The first study, SURMOUNT-1, involved 2,539 adults with obesity, or excess weight and weight-related medical problems not including diabetes. People taking Zepbound along with lifestyle changes, such as diet and physical activity, experienced substantial weight loss. At the highest dose (15 mg), people taking Zepbound lost nearly 21% of their body weight on average, compared to 3.1% for those taking a placebo. The average starting weight was 231 pounds.

The second study, SURMOUNT-2, looked at the effects of tirzepatide in participants with obesity or excess weight who also had type 2 diabetes. Similar to SURMOUNT-1, people experienced significant weight reduction here, too. At the highest dose, people taking the medication lost about 15% of their body weight, compared to 3.3% on the placebo.

A more recent study, called SURMOUNT-4, showed 20.9% weight loss within 36 weeks, with an additional 6.7% weight lost over the next year.

And, while not approved to treat these conditions, in a clinical trial, people who dieted, exercised, and took Zepbound to treat obesity or excess weight with weight-related medical problems saw improvements in their high cholesterol and high blood pressure and reduced waist size, according to Eli Lilly.

What are Zepbound's side effects?

According to the Eli Lilly release on the medication, the most common side effects of Zepbound (tirzepatide) are nausea, vomiting, diarrhea, and acid reflux. More serious but less common side effects include pancreatitis, gallbladder disease, and worsening of diabetic eye disease.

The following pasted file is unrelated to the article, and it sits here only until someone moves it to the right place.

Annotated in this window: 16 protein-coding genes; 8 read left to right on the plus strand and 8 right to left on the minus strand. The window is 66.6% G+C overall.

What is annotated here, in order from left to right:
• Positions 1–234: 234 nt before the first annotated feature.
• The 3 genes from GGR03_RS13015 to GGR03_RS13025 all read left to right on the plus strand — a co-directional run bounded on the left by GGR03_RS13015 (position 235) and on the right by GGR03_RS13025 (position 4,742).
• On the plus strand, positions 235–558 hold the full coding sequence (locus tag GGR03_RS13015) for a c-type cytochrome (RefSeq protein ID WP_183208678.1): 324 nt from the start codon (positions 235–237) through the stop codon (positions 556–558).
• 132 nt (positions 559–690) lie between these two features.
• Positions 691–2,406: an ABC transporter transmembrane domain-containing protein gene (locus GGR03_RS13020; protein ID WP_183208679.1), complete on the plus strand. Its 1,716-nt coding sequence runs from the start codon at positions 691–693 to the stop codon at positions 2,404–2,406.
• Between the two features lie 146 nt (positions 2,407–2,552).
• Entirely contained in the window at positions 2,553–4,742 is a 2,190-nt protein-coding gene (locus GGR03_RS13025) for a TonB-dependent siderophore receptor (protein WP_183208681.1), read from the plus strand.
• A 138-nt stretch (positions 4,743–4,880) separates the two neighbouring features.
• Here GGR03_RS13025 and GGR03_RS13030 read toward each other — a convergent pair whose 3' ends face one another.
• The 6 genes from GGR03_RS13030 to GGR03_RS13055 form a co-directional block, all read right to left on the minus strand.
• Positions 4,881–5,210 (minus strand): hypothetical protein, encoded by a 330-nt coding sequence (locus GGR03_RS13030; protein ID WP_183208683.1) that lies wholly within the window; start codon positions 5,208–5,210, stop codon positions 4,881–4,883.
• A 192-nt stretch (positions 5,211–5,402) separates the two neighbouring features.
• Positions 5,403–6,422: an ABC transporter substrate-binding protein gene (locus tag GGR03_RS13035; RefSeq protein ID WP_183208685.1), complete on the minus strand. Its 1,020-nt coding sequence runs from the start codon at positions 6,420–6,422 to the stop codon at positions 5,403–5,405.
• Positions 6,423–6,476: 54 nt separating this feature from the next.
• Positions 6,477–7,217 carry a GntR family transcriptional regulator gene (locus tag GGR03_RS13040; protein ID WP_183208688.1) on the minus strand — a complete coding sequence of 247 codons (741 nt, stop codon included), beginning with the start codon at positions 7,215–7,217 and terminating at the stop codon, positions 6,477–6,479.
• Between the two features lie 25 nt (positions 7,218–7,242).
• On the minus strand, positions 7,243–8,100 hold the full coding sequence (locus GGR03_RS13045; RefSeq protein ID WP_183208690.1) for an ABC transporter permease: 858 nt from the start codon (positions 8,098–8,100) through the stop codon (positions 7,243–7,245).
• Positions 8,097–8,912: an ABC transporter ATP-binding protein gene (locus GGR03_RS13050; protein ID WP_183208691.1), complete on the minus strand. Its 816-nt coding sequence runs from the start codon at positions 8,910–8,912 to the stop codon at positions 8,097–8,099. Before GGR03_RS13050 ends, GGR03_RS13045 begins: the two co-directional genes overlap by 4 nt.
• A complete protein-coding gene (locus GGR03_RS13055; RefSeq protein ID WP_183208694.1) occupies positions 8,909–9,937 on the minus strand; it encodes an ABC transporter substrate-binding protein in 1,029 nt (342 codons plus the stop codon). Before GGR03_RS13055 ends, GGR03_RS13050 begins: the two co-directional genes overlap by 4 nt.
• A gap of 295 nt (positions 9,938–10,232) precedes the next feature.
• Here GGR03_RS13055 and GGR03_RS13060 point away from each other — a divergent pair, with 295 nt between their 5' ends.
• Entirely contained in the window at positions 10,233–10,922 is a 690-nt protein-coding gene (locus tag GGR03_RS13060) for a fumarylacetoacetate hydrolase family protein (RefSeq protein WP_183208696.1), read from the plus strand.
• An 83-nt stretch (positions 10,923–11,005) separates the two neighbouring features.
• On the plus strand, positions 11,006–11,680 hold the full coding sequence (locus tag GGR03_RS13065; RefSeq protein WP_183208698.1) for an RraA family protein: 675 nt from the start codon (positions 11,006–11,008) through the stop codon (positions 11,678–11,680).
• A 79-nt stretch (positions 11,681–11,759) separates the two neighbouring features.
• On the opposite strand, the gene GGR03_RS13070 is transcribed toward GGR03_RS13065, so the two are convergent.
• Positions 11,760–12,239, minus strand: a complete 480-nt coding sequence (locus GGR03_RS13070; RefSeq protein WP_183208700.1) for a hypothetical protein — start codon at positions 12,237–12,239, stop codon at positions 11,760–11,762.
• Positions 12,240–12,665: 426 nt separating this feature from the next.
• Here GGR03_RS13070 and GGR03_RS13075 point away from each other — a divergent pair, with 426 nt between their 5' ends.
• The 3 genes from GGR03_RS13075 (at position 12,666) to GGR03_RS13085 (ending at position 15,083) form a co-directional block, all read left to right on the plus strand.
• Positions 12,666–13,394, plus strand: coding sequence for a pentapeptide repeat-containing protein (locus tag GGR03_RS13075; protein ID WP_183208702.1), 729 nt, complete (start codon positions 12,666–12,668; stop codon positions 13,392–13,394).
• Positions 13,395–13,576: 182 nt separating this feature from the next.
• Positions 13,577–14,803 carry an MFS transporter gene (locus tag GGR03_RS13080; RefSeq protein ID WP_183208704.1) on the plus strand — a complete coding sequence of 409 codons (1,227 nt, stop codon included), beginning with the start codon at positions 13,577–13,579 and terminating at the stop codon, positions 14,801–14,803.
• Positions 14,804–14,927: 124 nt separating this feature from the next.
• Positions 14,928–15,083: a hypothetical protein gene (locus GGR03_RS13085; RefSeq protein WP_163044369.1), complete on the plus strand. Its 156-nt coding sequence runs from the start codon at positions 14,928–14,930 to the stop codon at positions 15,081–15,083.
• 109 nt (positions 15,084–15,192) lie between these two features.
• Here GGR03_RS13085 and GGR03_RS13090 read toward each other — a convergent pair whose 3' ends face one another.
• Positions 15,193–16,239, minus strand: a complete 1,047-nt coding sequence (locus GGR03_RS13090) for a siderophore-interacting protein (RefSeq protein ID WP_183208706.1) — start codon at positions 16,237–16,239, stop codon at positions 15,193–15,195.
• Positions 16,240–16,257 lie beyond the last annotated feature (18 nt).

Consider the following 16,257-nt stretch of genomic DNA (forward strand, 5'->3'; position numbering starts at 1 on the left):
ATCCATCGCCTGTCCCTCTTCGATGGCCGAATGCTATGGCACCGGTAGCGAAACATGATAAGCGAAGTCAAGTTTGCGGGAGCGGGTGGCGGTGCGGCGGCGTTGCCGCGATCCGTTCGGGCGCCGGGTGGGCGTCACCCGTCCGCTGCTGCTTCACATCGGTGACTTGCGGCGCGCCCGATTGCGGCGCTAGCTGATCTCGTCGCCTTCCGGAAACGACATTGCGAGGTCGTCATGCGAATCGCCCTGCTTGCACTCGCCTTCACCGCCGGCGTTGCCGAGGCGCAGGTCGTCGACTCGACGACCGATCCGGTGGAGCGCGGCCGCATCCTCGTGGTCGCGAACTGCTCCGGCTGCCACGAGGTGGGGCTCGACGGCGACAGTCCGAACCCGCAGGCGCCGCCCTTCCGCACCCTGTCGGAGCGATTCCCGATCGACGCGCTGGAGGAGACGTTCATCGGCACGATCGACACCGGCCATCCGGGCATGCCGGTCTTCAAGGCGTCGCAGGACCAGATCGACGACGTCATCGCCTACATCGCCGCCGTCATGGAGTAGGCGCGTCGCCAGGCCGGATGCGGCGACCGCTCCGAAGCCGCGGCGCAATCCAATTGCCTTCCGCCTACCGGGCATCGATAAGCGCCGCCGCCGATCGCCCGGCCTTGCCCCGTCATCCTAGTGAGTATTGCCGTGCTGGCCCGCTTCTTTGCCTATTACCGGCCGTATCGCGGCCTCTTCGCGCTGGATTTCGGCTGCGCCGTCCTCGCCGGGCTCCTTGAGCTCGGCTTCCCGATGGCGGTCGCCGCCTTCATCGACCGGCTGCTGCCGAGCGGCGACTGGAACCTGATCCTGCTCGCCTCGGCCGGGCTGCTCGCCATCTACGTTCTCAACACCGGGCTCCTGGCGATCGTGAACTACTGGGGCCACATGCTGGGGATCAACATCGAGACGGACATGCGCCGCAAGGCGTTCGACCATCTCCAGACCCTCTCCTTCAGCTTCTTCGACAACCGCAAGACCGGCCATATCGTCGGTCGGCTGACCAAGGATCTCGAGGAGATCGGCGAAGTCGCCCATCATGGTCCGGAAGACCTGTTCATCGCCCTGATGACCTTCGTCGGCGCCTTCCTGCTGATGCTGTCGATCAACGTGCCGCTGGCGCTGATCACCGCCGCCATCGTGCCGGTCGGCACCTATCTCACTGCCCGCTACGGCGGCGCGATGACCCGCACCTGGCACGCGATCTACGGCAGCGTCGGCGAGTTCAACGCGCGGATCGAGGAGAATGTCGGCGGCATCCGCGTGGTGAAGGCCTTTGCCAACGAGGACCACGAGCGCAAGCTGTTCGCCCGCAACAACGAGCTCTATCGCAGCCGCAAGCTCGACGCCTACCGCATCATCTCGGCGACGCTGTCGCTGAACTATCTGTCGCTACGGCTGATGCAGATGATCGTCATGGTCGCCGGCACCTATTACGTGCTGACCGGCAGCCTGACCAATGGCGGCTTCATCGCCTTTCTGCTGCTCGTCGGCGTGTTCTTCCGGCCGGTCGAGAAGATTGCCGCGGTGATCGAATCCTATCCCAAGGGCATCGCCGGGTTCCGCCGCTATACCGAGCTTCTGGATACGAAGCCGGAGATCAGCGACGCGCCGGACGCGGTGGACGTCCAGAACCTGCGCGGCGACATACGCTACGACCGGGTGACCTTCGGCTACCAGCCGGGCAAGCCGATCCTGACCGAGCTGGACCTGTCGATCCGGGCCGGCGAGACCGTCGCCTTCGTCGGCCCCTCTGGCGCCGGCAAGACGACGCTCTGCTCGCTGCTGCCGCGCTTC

Those with a personal or family history of medullary thyroid cancer or multiple endocrine neoplasias should not use these drugs. Find detailed side effect and risk information on our dedicated Zepbound page.

Is Zepbound right for me?

Given the research findings from clinical trials, Zepbound certainly sounds like a compelling option, but keep in mind that, like any medication, it's not right for everyone.

To determine if Zepbound seems right for your weight-loss journey, Found's doctor-designed weight-loss program leverages MetabolicPrint™, a proprietary metabolic health assessment engine, and clinicians specialized in obesity medicine to find the right medication for you.

In looking at the results of your MetabolicPrint, it might turn out that you're a candidate for Zepbound, but you may also discover that there's a different medication that's likely to be more effective. There’s an entire class of GLP-1 drugs as well as other effective medications that don't involve injections.

When you’re ready, a Found-affiliated obesity-trained health care provider will be able to determine if Zepbound is right for you. See if you’re eligible for medication and get started today by taking our quiz.

About Found

To discover your MetabolicPrint and start your journey with Found, take our quiz. Found is among the largest medically supported weight care clinics in the country, having served more than 200,000 members to date.

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Published date:
March 14, 2024
Meet the author
Elizabeth Millard
Freelance health journalist

Sources